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Sisense Team Member
Sisense Team Member

SSO Router Plugin Usage With Examples

SSO Router PlugIn Overview:

  • The SSO Router plugin allows multiple SSO providers.
  • The plugin works only with JWT SSO.
  • Installation steps are described in the Single Sign-On (SSO) Router Technical details page here.

Note that the configuration for the SSO PlugIn is in the Configuration Manager, unlike the one-tenant SSO configuration. The SSO PlugIn uses its own endpoints which are not URL based.




Basic Admin >SSO PlugIn won’t allow these values to be entered:

sso.loginUrl to /api/v1/ssoRouter/login

sso.logoutUrl to /api/v1/ssoRouter/logout




Please note an "Invalid URL Address" error after setting the correct values in the Configuration Manager is normal. The most important value on the Admin > Single Sign On page is the Shared Secret Value. 

This Shared Secret Value should be used with all SSO handlers you would like to use.

The SSO Router plugin provides new REST API endpoints to route login and logout JWT SSO requests based on the domain of the source request or URL parameter.



In this tutorial we will provide two use-case examples:

  1. A company using a multi-tenant configuration defines a URL parameter that will determine the user's tenant. When a user connects to Sisense and the URL parameter is set to his tenant's identifier, Sisense routes the request to the tenant's unique SSO handler. This way, each tenant has a unique SSO handler.
  2. A company using a multi-tenant configuration creates a unique URL parameter for each tenant. When a user connects to Sisense using a specific parameter, Sisense routes the request to the tenant's unique SSO handler.


We recommend asking your SSO expert to develop an SSO handler. In this example, we have used the simplest SSO handler based on node.js with the logic limited to single-user login. One SSO handler is running on port 3000 and configured for [email protected], and the second handler is running on port 3001 configured for [email protected] user. Both handlers use the same shared secret. In a real use case, you would most likely have the SSO handlers run on remote servers with advanced logic.



In both cases, users will have different configurations for the SSO Router plugin config.js file located at:

Linux: /ssoRouter/v1/config.js

Windows: /sisense/app/ssoRouter/src/features/ssoRouter/v1/config.js


Case 1: Different URLs

In example 1, a user has an SSO provider for your company's admin users and wishes to grant some access to their partners who use a different SSO provider. Admin users can use an IP address to log in to the partner's URL.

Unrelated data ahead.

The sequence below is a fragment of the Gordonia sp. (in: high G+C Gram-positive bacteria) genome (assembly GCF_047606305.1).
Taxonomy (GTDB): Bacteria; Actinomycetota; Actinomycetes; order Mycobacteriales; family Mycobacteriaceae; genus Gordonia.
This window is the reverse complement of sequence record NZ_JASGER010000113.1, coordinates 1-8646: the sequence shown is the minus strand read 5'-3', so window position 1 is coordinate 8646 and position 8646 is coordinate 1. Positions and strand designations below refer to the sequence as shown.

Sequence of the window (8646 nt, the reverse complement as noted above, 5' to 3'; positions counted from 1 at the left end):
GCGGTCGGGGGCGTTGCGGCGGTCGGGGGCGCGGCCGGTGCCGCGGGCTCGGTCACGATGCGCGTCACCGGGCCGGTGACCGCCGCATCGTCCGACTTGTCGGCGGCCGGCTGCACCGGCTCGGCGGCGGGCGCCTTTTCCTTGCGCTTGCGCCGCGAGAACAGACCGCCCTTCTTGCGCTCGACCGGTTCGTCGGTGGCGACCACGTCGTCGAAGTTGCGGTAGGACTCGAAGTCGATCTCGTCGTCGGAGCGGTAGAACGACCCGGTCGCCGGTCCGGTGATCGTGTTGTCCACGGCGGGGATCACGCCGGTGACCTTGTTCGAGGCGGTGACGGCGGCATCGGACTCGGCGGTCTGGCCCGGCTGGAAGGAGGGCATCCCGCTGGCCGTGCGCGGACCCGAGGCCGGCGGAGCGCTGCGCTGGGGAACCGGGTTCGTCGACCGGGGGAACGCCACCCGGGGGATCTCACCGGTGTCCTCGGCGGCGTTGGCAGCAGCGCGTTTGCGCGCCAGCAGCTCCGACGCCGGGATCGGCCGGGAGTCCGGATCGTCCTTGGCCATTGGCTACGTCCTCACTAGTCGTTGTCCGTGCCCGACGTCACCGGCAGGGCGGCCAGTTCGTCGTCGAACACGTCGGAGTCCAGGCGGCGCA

const config = {

    login: {

        '': '',

        '': '', //'http://${attribute}'


    logout: {

        '': '',


    //loginURLParameter: 'domain',

    //loginParameterMapping: {

    //    1: '',

    //   2: ''



The configuration here is simple. We commented loginParameterMapping and attribute it as it is not used here. From here, we have two options. Users accessing by IP address will be routed to the handler on the 3000 port or another SSO handler destination we set in config.js. Users accessing by URL will be routed to the handler on port 3001.

So, with the SSO handler example above, will be logged in as [email protected],  and as [email protected].


Case 2: URL Parameters

In this case, the same URL will be used to log in, but first, the logic must be defined when the user’s tenant is defined by the URL parameter. For example: for the first SSO handler for the second SSO handler


If the wanted login URL includes signs like ‘#’ make sure to pass them in an encoded format (# encoded is %23)

For example:

Replace with




const config = {

    login: {

        '': '',

        '${attribute}.tenant': 'http://${attribute}:3001'


    logout: {

        '': '',


    loginURLParameter: 'domain',

    loginParameterMapping: {

        1: '',

        2: ''




If loginURLParameter and loginParameterMapping defined passed URL parameters in the URL, then those will have the priority even if the login section at the beginning defines other SSO handlers.

Using the simple SSO handler example, will log in us as [email protected], and as [email protected].


Windows vs Linux

The configuration of the SSO router is similar on both platforms, however, there’s a difference in the way user activity is kept.




Without the SSO Router plugin, changing between Cookie and Session Inactivity will then save and force log off. 

In Linux, a user is automatically re-logged in after pressing save. If the Session Inactivity option is set to automatic re-login after the period of time, this set also occurs. 


In Windows, changing between Cookie and Session Inactivity, as well as the expiration of time set in Session Inactivity will force a logoff. Please note the logoff is to the main Sisense login page instead of the page set as the logout URL in the SSO Router which is in our example.

This is expected behavior. We suggest keeping the Cookies option.

If you need additional help, please contact Sisense Support

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Last update:
‎02-20-2024 01:56 PM
Updated by:
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